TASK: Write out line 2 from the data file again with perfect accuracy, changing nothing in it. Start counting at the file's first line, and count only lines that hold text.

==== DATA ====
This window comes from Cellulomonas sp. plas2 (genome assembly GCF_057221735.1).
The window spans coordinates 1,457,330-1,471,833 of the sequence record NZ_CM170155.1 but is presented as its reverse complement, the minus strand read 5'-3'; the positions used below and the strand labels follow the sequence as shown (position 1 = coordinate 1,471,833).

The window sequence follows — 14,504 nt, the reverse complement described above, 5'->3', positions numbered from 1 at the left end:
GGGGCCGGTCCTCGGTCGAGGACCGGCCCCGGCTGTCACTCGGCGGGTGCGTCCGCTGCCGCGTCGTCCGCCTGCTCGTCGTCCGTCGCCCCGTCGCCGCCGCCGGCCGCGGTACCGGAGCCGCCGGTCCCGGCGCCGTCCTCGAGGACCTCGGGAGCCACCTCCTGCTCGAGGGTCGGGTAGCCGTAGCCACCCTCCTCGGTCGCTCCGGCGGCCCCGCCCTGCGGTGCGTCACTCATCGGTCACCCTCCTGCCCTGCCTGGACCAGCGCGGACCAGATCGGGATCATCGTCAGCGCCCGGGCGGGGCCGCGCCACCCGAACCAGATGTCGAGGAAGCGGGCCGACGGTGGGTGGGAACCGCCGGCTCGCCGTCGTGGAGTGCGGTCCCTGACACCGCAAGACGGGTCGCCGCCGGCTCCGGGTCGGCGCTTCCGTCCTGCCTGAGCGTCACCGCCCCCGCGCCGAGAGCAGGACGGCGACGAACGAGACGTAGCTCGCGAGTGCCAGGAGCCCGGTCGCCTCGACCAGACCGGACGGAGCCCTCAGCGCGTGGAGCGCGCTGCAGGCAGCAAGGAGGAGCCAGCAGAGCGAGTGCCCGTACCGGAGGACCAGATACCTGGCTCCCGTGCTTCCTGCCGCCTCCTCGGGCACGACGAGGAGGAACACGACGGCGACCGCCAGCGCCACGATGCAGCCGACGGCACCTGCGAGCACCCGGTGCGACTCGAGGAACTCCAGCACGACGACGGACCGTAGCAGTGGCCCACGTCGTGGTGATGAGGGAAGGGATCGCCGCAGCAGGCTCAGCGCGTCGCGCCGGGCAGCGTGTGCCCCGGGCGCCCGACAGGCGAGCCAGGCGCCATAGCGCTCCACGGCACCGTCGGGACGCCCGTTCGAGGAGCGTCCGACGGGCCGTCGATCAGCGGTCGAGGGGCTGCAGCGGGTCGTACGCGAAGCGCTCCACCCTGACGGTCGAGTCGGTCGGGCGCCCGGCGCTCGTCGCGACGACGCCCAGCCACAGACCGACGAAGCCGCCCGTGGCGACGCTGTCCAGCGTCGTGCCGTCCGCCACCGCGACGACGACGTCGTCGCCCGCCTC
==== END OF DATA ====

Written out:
The window spans coordinates 1,457,330-1,471,833 of the sequence record NZ_CM170155.1 but is presented as its reverse complement, the minus strand read 5'-3'; the positions used below and the strand labels follow the sequence as shown (position 1 = coordinate 1,471,833).